The revenue recognition principle says that revenue should be recognized in the accounting period in which it is earned. –Production/sales essentially complete –Revenues measurable –Collection reasonably assured –Expenses determinable REVENUE RECOGNITION PRINCIPLE
Revenue can be recognized: 1.At point of sale 2. During production 3.At completion of production 4.Upon collection of cash REVENUE RECOGNITION
PERCENTAGE-OF-COMPLETION METHOD OF REVENUE RECOGNITION The percentage-of-completion method recognizes revenue and income on the basis of reasonable estimates of the project’s progress toward completion. A project’s progress toward completion is measured by comparing the costs incurred in a year to total estimated costs of the entire project.
ILLUSTRATION 12-4 FORMULA TO RECOGNIZE REVENUE IN THE PERCENTAGE-OF-COMPLETION METHOD The costs incurred in the current period are then subtracted from the revenue recognized during the current period to arrive at the gross profit. ÷ = Cost Incurred (Current Period) Total Estimated Cost Percent Complete (Current Period) Total Revenue Revenue Recognized (Current Period) =
INSTALMENT METHOD OF REVENUE RECOGNITION The cash basis is generally used only when it is difficult to determine the revenue amount at thetime of a credit sale because collection is so uncertain. The instalment method, which uses the cash basis, is a popular approach to revenue recognition. Under the instalment method gross profit is recognized in the period in which the cash is collected.
ILLUSTRATION 12-8 GROSS PROFIT FORMULA- INSTALMENT METHOD Under the instalment method, each cash collection from a customer consists of 1. a partial recovery of the cost of goods sold, and 2. a partial gross profit from the sale. The formula to recognize gross profit is shown below. Sales Revenue Gross Profit Margin Gross Profit Gross Profit Margin Cash Collections from Customer Gross Profit Recognized during the period = =
Expense recognition is traditionally tied to revenue recognition. This practice – referred to as the matching principle – dictates that expenses be matched with revenues in the period in which efforts are expended to generate revenues. MATCHING PRINCIPLE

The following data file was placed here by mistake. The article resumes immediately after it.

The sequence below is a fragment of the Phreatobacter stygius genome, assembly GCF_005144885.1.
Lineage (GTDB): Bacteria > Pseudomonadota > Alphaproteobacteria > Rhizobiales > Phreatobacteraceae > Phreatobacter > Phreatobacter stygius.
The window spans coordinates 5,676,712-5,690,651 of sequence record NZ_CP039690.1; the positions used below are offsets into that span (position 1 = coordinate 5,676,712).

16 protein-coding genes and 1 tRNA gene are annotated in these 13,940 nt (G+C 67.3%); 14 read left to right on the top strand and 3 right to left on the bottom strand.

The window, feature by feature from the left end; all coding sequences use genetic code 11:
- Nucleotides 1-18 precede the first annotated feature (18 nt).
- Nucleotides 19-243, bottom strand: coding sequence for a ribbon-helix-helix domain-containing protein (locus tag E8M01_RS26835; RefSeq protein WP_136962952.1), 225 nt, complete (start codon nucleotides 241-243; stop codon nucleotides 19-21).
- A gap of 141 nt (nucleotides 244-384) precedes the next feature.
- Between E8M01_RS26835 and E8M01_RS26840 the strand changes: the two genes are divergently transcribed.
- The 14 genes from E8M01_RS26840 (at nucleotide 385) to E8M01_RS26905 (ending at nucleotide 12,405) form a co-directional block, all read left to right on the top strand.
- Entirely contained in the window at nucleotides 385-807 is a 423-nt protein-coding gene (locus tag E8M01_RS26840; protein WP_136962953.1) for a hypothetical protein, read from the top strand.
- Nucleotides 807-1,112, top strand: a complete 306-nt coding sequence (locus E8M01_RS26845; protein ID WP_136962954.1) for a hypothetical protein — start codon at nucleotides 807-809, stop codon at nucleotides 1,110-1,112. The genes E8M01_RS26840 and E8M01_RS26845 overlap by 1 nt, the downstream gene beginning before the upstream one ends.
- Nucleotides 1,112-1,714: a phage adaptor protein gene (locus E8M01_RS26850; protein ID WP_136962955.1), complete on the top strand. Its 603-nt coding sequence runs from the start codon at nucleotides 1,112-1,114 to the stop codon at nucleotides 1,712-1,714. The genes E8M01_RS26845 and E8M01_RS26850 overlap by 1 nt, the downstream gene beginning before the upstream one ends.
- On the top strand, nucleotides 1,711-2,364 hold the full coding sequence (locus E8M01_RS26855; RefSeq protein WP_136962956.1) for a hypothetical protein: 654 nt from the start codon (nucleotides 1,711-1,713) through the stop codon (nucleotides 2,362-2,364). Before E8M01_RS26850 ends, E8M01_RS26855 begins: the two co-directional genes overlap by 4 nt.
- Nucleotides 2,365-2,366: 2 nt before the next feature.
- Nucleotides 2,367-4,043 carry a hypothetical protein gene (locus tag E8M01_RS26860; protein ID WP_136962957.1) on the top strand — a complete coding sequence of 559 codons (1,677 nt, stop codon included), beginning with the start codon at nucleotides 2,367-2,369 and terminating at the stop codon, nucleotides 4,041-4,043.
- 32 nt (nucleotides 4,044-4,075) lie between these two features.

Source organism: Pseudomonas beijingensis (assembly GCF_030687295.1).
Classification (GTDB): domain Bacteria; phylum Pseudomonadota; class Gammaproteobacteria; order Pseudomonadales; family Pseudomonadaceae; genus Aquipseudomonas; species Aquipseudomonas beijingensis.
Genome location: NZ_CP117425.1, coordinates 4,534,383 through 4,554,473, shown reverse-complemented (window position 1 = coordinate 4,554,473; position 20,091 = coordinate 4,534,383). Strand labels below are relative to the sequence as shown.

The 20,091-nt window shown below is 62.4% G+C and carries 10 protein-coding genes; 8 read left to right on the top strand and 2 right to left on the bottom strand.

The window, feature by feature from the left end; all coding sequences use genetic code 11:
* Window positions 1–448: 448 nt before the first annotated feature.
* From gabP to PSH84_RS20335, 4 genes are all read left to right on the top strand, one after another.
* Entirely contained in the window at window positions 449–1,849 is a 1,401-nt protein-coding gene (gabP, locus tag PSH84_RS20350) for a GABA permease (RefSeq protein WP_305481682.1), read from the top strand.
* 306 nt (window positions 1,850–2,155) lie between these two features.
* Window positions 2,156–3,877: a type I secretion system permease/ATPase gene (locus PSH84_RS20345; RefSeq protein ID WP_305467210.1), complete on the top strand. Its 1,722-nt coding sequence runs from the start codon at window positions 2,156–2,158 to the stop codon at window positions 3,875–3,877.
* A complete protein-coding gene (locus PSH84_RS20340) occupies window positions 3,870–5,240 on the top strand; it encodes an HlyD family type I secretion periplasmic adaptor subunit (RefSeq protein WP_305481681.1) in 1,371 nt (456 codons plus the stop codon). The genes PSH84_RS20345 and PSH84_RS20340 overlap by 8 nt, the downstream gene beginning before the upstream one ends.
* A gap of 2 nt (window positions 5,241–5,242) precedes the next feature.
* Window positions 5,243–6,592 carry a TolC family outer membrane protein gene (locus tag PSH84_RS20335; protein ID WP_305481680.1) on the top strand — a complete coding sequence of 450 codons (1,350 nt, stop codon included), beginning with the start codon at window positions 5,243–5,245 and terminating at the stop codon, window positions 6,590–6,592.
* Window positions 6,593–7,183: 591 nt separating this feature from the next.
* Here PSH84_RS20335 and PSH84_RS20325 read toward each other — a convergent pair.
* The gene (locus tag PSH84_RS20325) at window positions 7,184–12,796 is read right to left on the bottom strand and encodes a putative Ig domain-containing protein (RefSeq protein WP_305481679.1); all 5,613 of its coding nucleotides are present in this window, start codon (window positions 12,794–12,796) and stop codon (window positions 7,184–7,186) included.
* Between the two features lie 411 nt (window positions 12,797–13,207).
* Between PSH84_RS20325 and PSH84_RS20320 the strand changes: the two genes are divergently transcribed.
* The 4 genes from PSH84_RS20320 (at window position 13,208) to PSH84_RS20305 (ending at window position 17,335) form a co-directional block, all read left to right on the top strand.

Expired costs are costs that will generate revenuesonly in the current period and are therefore reported as operating expenses on the income statement. Unexpired costs are costs that will generate revenues in future accounting periods and are recognized as assets. MATCHING PRINCIPLE MATCHING PRINCIPLE
Unexpired costs become expenses through: 1.Cost of goods sold – Costs carried as merchandise inventory are expensed as cost of goods sold in the period when the sale occurs – so there is a direct matching of expenses with revenues. 2.Operating expenses – Unexpired costs become operating expenses through use or consumption or through the passage of time. MATCHING PRINCIPLE
FULL DISCLOSURE PRINCIPLE The full disclosure principle requires that circumstances and events that make a difference to financial statement users be disclosed. Compliance with the full disclosure principle is accomplished through 1. the data in the financial statements and 2. the notes that accompany the statements. A summary of significant accounting policies is usually the first note to the financial statements.
COST PRINCIPLE The cost principle dictates that assets are recorded at their historic cost. Cost is used because it is both relevant and reliable. 1. Cost is relevant because it represents the price paid, the assets sacrificed, or the commitment made at the date of acquisition. 2.Cost is reliable because it is objectively measurable, factual, and verifiable.
CONSTRAINTS IN ACCOUNTING Constraints permit a company to modify generally accepted accounting principles without reducing the usefulness of the reported information. The constraints are cost-benefit and materiality. 1. Cost-benefit means that the value of information should be greater than the cost of providing it. 2. Materiality relates to an item’s impact on a firm’s overall financial condition and operations.
CONCEPTUAL FRAMEWORK -SUMMARY Objectives of Financial Reporting Qualitative Characteristics of Accounting Information Elements of Financial Statements Recognition and Measurement Criteria AssumptionsPrinciplesConstraints
INTERNATIONAL ACCOUNTING STANDARDS World markets are intertwined. The International Accounting Standard Board (IASB) has more than 150 member accounting organizations representing more than 110 countries. The IASB has issued over 40 InternationalAccounting Standards to obtain uniformity in international accounting practices.